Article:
Sunday, January 25, 2004

Active Learning Environment for the Digital Libraries There are differences in teaching and learning between the physical library and the digital library. Many of these differences are obvious. Some are not as readily identified. This paper by Champa Jayawardana, K. Priyantha Hewagamage and Masahito Hirakawa takes a good look at this issue.

From the article:

"Studies related to learning methodologies and techniques have been conducted for centuries,including those done by philosophers and educators like Socrates. Learning is a process ofknowledge construction in which the learner carries out many activities (Lorenzen 2001;Fitzgerald 1998). Active learning can be described as the ability of learners to carry out thoseactivities effectively and efficiently while incorporating them into a process of their owneducation."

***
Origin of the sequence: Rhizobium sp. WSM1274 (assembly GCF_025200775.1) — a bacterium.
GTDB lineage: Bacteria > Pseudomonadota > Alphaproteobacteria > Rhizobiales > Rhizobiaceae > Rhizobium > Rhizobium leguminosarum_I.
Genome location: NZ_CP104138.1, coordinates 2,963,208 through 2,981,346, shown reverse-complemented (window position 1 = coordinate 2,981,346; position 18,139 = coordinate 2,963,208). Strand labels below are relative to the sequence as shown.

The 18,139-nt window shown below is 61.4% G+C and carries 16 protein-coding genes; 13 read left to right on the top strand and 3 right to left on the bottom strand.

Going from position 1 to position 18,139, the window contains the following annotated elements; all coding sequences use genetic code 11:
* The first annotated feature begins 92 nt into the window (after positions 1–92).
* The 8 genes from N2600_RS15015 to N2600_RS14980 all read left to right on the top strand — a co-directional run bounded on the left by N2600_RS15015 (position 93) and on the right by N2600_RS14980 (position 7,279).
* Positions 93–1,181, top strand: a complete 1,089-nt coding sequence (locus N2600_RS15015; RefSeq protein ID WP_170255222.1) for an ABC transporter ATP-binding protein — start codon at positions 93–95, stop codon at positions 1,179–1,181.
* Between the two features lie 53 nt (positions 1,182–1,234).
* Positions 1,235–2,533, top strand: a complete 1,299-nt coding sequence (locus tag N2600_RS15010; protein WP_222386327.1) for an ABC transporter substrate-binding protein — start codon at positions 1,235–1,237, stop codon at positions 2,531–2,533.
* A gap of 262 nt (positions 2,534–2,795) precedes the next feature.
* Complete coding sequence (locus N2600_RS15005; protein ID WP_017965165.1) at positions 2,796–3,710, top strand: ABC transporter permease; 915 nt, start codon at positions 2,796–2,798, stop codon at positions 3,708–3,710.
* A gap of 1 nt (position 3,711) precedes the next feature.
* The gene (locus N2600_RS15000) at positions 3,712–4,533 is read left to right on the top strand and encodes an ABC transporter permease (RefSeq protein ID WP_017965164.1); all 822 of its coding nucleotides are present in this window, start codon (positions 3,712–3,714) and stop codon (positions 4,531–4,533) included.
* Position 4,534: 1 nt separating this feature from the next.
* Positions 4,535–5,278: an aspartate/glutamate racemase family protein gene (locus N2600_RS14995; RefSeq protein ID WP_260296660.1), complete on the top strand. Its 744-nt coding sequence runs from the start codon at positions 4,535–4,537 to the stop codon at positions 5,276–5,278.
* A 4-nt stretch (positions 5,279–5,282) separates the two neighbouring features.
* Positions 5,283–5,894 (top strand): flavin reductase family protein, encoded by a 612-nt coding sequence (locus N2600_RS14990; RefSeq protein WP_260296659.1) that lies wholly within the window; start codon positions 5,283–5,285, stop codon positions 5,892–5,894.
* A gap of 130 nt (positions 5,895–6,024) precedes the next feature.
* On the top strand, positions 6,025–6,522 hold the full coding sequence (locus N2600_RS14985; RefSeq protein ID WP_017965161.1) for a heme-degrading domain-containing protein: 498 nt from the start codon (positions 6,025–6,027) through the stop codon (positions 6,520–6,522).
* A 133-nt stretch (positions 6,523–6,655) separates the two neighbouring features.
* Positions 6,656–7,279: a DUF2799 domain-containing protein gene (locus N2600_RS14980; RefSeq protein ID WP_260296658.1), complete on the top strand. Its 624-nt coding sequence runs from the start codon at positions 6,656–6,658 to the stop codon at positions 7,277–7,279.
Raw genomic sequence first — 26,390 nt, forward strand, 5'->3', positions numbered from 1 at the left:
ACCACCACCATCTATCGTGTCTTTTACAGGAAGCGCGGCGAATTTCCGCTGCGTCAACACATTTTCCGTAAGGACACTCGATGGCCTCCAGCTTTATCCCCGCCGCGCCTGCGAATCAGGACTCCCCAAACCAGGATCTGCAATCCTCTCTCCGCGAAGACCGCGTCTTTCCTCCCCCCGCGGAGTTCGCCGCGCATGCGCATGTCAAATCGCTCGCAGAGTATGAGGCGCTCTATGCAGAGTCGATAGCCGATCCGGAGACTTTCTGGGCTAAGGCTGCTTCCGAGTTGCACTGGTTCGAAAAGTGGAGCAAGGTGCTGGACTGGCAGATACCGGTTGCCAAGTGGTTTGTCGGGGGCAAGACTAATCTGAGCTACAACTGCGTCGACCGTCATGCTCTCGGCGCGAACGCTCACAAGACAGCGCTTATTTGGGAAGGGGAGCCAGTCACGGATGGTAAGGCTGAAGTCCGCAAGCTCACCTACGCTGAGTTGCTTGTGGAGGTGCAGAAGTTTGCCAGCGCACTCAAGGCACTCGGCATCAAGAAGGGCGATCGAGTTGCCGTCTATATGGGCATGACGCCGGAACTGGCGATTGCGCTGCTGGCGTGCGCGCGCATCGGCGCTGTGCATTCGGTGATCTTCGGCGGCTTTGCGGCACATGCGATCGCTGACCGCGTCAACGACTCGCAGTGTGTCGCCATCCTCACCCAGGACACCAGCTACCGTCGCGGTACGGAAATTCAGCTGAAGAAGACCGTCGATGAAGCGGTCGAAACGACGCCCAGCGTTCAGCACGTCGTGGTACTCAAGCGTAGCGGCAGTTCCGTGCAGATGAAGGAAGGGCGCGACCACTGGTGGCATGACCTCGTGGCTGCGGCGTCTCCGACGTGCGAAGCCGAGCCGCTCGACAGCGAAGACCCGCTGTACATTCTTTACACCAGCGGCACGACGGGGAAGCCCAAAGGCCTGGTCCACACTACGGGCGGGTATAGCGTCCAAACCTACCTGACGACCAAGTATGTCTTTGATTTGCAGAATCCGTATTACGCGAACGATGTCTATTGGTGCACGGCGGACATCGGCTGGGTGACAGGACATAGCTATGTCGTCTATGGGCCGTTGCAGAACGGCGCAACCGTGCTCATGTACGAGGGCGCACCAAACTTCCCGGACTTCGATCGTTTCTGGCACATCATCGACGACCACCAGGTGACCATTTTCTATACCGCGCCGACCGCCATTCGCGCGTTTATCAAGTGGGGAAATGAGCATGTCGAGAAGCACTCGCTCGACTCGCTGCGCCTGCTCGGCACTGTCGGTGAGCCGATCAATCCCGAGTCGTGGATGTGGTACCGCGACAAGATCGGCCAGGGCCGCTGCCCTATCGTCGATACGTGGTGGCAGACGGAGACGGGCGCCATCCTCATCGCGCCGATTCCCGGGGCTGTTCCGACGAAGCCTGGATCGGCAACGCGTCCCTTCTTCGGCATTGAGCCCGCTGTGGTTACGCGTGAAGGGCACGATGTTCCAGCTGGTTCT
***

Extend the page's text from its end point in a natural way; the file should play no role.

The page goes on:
"Consequently, learners are easily absorbing knowledge through their interaction. In activelearning, learners take responsibility for their own education, and study strategies to accomplishtheir academic goals (Lee 1999). With respect to digital materials, there are three actions thatcreate the tools for active learning: active consuming, information gathering, and informationseeking. Active consuming is carrying out activities effectively with respect to different mediatypes. These include active reading, active watching and active listening. Constructing the user'sreference collection with ease is the main concept of the information-gathering portion. Toprovide intelligent support in a digital learning environment, information seeking facilities areneeded to locate suitable materials. This paper describes how these three facilities can besupported in a personalized information environment for digital libraries." Full article at http://216.239.39.104/search?q=cache:oAwvKDeXpU8J:wings.buffalo.edu/publications/mcjrnl/v8n1/active.pdf+active+learning+and+libraries&hl=en&start=1&ie=UTF-8

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